Advertisement
YOU ARE HERE: LAT HomeCollectionsHaitian Army
IN THE NEWS

Haitian Army

FEATURED ARTICLES
NEWS
September 18, 1994 | From Associated Press
Terrified by the possibility of a U.S. invasion or retaliation from supporters of the ruling army, Haitians flocked to bus stations throughout the capital Saturday to flee the city. A woman carrying her year-old daughter dressed in a white Sunday dress was sprinting to catch an overcrowded bus that was pulling out. One man jumped onto the rear bumper with such force that he broke a tail light when the vehicle unexpectedly stopped.
ARTICLES BY DATE
OPINION
August 6, 2007
Re "Haiti debates having a homegrown army," July 30 The Haitian army was not homegrown. It was formed by an act of the U.S. Congress. Its most memorable officers were only distinguished by their bloody history of disenfranchising and suppressing the interests of Haiti's masses on behalf of the economic elite they protected and the U.S. interests they were created to secure.
Advertisement
NEWS
October 12, 1994 | KENNETH FREED, TIMES STAFF WRITER
For all intents and purposes, Haiti's army, an instrument of corruption and repression by tyrants and dictators across nearly two centuries, no longer exists, according to U.S. officials and military officers. "It died yesterday. It is a corpse, it just hasn't been buried yet. That comes Saturday," said a senior U.S. army officer. He spoke of the resignation Monday of former Commander in Chief Lt. Gen. Raoul Cedras and his chief aide, Brig. Gen.
WORLD
December 19, 2004 | Carol J. Williams, Times Staff Writer
In a move applying both force and appeasement, officials of the embattled interim government said Saturday that they had ended an armed standoff with soldiers of the disbanded Haitian army by promising them back wages and jobs in exchange for their weapons. Although more radical elements of the demobilized army remained at large, both the government of interim Prime Minister Gerard Latortue and a U.N.
OPINION
August 6, 2007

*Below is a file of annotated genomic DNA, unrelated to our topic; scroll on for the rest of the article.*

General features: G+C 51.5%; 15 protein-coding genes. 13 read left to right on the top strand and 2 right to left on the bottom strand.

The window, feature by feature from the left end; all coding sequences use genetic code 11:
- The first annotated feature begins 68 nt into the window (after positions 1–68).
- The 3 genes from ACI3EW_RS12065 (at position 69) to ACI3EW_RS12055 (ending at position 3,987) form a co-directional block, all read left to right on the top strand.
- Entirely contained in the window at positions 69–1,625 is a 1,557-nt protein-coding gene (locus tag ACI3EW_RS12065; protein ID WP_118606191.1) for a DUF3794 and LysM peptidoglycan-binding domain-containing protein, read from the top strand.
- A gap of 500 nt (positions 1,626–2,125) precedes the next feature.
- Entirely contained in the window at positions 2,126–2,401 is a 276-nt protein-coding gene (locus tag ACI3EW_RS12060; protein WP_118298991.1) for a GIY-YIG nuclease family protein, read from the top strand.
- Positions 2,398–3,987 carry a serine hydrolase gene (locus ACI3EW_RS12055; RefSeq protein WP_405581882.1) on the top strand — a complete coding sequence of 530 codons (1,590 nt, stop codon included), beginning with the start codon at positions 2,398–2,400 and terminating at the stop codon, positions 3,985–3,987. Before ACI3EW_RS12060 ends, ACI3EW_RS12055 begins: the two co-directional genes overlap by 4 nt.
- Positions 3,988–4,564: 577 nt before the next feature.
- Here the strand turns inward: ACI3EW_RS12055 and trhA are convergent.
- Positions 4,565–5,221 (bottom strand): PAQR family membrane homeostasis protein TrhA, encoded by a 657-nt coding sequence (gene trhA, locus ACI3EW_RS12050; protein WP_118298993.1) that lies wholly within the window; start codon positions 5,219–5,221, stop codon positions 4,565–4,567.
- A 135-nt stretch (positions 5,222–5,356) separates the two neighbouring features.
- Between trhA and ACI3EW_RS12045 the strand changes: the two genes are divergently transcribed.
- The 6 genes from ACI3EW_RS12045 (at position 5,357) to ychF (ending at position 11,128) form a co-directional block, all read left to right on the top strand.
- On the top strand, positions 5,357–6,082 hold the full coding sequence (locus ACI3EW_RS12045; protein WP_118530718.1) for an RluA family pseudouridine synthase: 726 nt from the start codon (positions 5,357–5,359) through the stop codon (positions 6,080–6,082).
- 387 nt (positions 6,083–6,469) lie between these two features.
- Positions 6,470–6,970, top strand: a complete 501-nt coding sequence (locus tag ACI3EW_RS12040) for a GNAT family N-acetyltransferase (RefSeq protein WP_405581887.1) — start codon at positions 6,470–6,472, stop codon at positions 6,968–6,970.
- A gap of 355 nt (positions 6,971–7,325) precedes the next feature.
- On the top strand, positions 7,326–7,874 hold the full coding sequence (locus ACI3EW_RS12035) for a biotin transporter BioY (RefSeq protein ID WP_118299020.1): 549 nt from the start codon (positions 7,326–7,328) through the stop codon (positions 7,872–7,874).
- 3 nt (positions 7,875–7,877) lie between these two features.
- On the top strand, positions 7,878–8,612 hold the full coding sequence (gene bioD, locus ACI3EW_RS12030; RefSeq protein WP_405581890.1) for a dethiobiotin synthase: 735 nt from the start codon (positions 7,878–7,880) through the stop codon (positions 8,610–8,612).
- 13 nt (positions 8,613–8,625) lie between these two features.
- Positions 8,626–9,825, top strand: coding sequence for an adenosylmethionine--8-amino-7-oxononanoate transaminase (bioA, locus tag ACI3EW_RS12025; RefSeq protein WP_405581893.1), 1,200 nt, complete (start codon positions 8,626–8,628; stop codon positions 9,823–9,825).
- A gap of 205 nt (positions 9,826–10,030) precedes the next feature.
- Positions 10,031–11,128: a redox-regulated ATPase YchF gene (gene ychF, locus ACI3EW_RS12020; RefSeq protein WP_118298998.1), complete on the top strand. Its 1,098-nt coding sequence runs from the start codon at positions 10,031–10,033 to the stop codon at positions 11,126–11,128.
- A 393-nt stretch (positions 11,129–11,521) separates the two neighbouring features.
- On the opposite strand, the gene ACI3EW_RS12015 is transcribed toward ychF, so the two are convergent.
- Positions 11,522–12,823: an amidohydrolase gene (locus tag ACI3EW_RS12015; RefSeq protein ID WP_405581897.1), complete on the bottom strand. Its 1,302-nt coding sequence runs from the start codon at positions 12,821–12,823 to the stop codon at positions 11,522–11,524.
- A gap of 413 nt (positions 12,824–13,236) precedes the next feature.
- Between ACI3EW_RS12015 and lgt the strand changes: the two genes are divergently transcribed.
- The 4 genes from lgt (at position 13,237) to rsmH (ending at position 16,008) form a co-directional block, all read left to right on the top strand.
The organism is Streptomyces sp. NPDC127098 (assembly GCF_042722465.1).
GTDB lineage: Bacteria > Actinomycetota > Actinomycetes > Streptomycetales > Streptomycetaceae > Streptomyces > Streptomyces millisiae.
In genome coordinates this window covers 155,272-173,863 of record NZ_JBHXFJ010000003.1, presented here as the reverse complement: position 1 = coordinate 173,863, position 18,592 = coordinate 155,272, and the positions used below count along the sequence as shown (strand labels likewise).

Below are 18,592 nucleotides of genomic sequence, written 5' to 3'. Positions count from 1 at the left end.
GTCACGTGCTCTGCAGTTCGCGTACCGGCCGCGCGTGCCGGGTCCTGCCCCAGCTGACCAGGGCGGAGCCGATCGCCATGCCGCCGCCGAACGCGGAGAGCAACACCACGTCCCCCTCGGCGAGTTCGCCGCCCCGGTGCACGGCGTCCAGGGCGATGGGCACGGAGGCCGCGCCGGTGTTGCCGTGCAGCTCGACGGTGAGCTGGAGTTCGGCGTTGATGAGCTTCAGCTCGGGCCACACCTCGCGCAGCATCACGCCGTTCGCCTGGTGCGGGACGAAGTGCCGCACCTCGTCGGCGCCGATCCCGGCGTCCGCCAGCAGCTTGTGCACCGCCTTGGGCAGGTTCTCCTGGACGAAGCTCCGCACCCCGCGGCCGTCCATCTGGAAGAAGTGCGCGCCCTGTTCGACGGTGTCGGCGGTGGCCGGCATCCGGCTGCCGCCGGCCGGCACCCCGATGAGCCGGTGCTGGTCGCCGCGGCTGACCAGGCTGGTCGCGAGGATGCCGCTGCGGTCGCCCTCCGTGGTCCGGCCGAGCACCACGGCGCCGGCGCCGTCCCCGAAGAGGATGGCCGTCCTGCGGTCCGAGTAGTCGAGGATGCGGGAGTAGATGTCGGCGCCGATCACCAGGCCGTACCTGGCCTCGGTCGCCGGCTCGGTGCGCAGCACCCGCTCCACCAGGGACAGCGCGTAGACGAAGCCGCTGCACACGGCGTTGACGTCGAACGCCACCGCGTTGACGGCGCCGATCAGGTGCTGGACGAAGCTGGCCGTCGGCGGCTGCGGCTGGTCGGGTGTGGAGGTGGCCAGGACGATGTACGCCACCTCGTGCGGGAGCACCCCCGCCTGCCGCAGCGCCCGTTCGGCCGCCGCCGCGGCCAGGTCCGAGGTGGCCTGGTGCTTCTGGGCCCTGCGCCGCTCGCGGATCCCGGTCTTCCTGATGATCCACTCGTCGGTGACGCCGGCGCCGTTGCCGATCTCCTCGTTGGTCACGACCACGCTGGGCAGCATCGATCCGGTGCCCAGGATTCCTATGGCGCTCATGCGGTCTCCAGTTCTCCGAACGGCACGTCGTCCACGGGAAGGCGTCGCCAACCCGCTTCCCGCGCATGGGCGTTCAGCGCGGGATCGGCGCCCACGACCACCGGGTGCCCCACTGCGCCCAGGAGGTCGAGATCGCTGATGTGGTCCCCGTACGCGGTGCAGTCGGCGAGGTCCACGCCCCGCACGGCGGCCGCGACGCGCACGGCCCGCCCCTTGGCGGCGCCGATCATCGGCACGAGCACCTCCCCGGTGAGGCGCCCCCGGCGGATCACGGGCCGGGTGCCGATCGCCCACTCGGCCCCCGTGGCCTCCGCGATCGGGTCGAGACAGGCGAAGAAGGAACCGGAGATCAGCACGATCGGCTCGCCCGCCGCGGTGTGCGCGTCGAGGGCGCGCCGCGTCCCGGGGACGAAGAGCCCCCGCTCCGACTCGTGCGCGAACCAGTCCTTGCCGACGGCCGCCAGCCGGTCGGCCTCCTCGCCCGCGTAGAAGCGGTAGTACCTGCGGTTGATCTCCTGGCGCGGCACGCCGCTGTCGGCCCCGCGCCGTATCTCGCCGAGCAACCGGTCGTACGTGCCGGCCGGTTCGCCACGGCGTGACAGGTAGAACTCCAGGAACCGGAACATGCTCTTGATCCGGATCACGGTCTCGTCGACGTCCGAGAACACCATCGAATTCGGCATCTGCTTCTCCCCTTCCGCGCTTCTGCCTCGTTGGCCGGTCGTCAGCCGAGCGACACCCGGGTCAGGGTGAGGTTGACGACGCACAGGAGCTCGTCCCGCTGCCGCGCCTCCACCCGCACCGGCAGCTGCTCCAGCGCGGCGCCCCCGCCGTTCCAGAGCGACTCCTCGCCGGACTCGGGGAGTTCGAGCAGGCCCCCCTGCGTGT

Re "Haiti debates having a homegrown army," July 30 The Haitian army was not homegrown. It was formed by an act of the U.S. Congress. Its most memorable officers were only distinguished by their bloody history of disenfranchising and suppressing the interests of Haiti's masses on behalf of the economic elite they protected and the U.S. interests they were created to secure.
NEWS
September 24, 1993 | From Times Staff and Wire Reports
The U.N. Security Council voted to send 1,267 police and military advisers, including about 500 uniformed Americans, to help stabilize Haiti as it awaits the return Oct. 30 of ousted President Jean-Bertrand Aristide. The action follows a series of bloody attacks on Aristide supporters by gunmen backing the military regime, threatening the U.N.-sponsored effort to restore Aristide to power. Most of the U.S.
NEWS
August 1, 1994 | From Associated Press
Some Haitians welcomed the U.N. approval Sunday of the use of force to topple their military government, saying that freedom is worth any sacrifice. Others predicted a disaster. "I'm afraid Haiti is going to become a new Somalia," said Antoine Joseph, a former president of the lower house of Parliament. A multinational peacekeeping force has failed to curb clan fighting in Somalia. The U.N.
NEWS
September 22, 1993 | NORMAN KEMPSTER, TIMES STAFF WRITER
Jean-Bertrand Aristide, the exiled priest who is scheduled to reclaim Haiti's presidency in less than six weeks, called on the United Nations on Tuesday to reimpose economic sanctions until Haitian army chief Raoul Cedras and other military "killers" relinquish power and leave the island.
CALIFORNIA | LOCAL
May 17, 1993
Rep. Robert G. Torricelli's appeal for an amnesty of the mass murderers in the Haitian army (Commentary, May 6) elevates defeatism to a virtue. International law and basic decency require that governments prosecute those responsible for state-sponsored murder and torture. Yet he argues that an amnesty for these crimes is necessary in Haiti because of Latin America's mixed record of bringing gross abusers to justice over the past decade. What Torricelli ignores is the U.S. contribution to this impunity.
NEWS
April 14, 1993 | NORMAN KEMPSTER and ART PINE, TIMES STAFF WRITERS
Deposed Haitian President Jean-Bertrand Aristide has agreed to a delicate formula that would restore him to office in exchange for amnesty for the coup leaders who ousted him 19 months ago, a source close to the former president said Tuesday. The new package was carried to Haiti by U.N. special envoy Dante Caputo, who has been working for months to cobble together an agreement that would restore democracy to the troubled Caribbean island nation.
WORLD
October 29, 2004 | Carol J. Williams, Times Staff Writer